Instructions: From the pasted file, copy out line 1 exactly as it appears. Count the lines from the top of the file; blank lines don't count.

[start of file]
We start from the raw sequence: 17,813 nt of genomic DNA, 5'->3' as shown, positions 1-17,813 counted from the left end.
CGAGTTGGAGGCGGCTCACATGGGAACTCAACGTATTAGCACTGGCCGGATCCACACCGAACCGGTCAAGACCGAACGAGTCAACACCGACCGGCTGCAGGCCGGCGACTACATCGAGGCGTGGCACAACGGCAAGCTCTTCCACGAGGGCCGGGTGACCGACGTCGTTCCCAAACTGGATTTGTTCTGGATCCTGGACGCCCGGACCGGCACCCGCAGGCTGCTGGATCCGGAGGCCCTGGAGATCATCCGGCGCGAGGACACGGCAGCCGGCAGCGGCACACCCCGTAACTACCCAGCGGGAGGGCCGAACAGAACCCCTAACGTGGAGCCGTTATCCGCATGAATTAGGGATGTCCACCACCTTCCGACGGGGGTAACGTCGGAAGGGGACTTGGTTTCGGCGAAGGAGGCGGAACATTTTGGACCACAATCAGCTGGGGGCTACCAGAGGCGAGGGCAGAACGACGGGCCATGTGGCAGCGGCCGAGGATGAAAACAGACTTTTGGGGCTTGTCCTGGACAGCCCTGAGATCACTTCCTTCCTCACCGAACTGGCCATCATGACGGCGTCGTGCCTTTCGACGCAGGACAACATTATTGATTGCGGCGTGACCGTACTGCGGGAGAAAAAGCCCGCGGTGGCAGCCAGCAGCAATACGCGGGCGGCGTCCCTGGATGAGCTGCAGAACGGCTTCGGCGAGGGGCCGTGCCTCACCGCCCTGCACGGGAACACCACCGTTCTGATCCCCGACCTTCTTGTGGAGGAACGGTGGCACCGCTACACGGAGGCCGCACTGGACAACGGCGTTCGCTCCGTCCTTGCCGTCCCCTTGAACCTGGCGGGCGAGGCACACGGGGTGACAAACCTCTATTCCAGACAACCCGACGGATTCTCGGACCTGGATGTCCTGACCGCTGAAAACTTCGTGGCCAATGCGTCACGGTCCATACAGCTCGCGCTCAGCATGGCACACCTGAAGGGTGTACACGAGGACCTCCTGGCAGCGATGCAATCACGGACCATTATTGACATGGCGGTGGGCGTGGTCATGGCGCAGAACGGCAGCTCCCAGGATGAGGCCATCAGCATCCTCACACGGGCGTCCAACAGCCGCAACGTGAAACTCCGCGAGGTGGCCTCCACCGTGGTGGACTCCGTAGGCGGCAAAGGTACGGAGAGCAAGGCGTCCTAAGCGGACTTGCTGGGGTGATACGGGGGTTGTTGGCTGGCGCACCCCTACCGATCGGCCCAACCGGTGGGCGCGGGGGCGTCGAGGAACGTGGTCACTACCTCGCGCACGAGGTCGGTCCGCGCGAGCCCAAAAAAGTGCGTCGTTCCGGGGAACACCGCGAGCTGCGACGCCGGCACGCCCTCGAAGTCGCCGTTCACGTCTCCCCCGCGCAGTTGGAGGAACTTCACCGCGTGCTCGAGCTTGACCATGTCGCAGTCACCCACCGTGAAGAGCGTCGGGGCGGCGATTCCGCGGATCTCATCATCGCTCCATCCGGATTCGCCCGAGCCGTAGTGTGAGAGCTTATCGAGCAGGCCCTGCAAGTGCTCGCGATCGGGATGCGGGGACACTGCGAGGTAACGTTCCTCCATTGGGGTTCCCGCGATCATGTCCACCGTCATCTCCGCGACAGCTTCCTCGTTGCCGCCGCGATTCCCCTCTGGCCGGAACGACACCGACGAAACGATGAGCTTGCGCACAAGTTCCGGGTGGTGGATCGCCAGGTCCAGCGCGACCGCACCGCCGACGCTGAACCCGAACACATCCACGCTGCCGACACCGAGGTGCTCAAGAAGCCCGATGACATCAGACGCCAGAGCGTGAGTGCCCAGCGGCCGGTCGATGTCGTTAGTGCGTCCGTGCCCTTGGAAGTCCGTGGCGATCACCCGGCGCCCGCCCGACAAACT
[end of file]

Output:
We start from the raw sequence: 17,813 nt of genomic DNA, 5'->3' as shown, positions 1-17,813 counted from the left end.